Three new standards for MEMS devices

Jul 16, 2004

Researchers at the National Institute of Standards and Technology (NIST), along with their colleagues at several companies, are completing experiments that validate new standards aimed at improving emerging new microelectromechanical systems, or MEMS, devices.

Microaccelerometers, the devices used to activate automotive airbags, are MEMS devices. In the future, microscopic MEMs devices made with gears and motors may, for example, be developed to clear blockages in arteries.

NIST scientists presented their findings at the semiconductor industry's annual SEMICON West trade show, held July 12-16, 2004, in San Francisco.

Working with ASTM International, NIST has developed three new standards aimed at helping researchers measure more accurately several characteristics of materials used to construct MEMS devices. With more accurate measurements of microsystem materials, designers and manufacturers hope to improve the design and performance of these devices. Currently, laboratories measuring the properties of similar device materials produce widely varying results.

Each new standard is a set of procedures for measuring dimensions or a particular materials property. One standard advances the "in-plane length" measurement of a microsystem, or its length in one dimension, typically from 25 micrometers to 1,000 micrometers. A second standard would improve measurement of "residual strain," or the strain the parts of a microsystem undergo before they relax after the removal of the stiff oxides that surround them during manufacturing. The final standard aims to improve measurement of the "strain gradient," which determines the maximum distance that a MEMS component can be suspended in air before it begins to bend or curl.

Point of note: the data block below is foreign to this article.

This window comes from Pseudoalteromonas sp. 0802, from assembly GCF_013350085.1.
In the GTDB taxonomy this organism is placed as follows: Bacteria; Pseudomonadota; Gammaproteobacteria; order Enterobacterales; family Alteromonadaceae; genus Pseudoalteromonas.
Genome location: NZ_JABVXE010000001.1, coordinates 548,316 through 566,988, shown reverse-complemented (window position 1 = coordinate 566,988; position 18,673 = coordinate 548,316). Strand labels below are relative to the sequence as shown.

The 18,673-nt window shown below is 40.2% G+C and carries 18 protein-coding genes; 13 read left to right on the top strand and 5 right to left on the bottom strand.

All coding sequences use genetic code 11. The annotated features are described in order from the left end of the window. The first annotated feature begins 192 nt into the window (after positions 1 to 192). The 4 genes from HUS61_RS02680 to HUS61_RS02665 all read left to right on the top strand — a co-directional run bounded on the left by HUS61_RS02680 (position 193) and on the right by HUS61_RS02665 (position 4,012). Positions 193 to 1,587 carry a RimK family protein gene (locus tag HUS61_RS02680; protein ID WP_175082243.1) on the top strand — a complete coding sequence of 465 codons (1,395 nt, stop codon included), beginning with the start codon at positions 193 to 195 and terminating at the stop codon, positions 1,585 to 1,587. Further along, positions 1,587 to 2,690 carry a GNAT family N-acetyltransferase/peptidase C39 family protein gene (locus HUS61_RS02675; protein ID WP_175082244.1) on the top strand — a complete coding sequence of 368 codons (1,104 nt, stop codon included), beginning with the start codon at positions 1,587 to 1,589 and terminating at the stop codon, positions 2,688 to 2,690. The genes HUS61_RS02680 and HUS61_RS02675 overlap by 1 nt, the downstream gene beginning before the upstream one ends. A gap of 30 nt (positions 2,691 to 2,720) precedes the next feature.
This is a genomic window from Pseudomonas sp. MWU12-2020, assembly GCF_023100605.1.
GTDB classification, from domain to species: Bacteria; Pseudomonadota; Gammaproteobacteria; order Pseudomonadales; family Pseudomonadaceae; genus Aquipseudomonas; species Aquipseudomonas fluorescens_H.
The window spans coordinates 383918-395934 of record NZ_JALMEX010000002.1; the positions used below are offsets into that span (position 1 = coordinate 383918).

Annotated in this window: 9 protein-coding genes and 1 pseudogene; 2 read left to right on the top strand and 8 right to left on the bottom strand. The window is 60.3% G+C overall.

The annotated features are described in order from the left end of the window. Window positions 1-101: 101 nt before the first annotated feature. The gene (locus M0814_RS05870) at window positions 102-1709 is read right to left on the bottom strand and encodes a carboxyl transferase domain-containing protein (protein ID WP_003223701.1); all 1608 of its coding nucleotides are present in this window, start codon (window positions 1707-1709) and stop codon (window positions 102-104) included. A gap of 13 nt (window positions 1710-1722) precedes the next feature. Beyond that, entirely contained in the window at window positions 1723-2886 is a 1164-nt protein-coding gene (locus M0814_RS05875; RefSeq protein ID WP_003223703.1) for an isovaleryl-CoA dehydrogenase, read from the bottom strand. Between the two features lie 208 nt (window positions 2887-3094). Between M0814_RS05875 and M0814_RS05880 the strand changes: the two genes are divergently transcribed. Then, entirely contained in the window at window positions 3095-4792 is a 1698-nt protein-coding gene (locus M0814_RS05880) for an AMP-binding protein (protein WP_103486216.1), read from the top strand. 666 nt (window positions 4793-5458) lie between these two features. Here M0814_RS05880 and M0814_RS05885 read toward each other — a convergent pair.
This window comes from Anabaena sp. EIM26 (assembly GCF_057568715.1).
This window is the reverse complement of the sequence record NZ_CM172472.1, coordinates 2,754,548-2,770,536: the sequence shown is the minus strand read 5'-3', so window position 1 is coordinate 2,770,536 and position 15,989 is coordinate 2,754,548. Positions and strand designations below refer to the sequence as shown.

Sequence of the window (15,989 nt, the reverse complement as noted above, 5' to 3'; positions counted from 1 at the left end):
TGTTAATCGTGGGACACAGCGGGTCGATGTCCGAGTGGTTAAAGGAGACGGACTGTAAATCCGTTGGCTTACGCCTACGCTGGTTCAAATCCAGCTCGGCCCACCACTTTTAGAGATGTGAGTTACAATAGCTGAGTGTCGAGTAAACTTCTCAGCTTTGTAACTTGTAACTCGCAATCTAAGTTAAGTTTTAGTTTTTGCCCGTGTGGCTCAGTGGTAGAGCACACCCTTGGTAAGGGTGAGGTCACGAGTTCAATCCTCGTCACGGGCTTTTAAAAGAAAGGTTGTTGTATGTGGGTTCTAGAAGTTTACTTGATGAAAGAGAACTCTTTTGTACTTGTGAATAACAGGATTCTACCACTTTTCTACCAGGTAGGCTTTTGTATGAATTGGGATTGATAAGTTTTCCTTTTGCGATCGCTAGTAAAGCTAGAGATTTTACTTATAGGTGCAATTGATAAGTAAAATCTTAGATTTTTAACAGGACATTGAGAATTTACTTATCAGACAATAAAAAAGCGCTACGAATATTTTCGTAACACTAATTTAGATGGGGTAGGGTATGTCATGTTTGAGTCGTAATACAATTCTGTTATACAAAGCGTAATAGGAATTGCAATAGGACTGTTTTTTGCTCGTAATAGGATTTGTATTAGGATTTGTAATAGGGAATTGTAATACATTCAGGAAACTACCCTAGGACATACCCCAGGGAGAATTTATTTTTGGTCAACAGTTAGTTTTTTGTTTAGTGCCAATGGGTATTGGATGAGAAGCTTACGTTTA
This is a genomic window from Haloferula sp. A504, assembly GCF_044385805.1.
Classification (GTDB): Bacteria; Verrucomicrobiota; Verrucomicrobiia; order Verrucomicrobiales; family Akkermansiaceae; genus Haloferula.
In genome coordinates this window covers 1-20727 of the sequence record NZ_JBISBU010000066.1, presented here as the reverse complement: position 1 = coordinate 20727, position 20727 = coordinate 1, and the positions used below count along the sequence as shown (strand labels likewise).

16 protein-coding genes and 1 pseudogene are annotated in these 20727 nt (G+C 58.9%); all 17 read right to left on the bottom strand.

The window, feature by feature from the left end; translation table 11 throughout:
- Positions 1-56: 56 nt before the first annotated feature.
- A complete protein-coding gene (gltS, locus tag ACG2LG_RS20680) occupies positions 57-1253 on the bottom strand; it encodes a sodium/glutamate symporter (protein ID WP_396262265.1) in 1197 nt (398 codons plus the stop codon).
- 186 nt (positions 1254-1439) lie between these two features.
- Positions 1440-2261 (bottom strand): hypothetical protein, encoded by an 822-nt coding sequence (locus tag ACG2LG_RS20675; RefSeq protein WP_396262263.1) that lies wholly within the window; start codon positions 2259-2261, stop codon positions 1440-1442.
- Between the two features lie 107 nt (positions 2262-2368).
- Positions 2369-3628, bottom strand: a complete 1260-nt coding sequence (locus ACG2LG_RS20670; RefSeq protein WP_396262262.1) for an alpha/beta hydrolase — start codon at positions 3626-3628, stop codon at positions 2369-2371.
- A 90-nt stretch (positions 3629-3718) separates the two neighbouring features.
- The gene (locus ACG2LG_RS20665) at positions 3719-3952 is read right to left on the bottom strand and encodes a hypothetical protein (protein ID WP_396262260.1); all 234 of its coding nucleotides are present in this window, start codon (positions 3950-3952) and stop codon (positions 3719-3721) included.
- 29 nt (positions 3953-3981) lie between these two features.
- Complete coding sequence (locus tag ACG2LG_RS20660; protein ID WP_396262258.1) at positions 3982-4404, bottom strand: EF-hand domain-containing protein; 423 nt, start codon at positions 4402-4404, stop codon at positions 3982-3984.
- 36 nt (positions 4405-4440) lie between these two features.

Six companies have been collaborating with NIST on a so-called "round robin" experiment to validate the MEMS standards. The standards should significantly reduce variations in measurements between laboratories.

Explore further: Google, Facebook update contrasting plans to connect world

add to favorites email to friend print save as pdf

Related Stories

Korean tech start-ups offer life beyond Samsung

Feb 23, 2015

As an engineering major at Seoul's Yonsei University, Yoon Ja-Young was perfectly poised to follow the secure, lucrative and socially prized career path long-favoured by South Korea's elite graduates.

Fresh nuclear leak detected at Fukushima plant

Feb 22, 2015

Sensors at the Fukushima nuclear plant have detected a fresh leak of highly radioactive water to the sea, the plant's operator announced Sunday, highlighting difficulties in decommissioning the crippled plant.

Spacewalking astronauts route cable in 1st of 3 jobs

Feb 22, 2015

(AP)—Spacewalking astronauts routed more than 300 feet (90 meters) of cable outside the International Space Station on Saturday, tricky and tiring advance work for the arrival of new American-made crew ...

Recommended for you

Evolving robot brains

3 hours ago

Researchers are using the principles of Darwinian evolution to develop robot brains that can navigate mazes, identify and catch falling objects, and work as a group to determine in which order they should ...

Facebook fends off telecom firms' complaints

3 hours ago

Facebook founder Mark Zuckerberg fended off complaints on Monday that the hugely popular social network was getting a free ride out of telecom operators who host its service on smartphones.

User comments : 0

Please sign in to add a comment. Registration is free, and takes less than a minute. Read more

Click here to reset your password.
Sign in to get notified via email when new comments are made.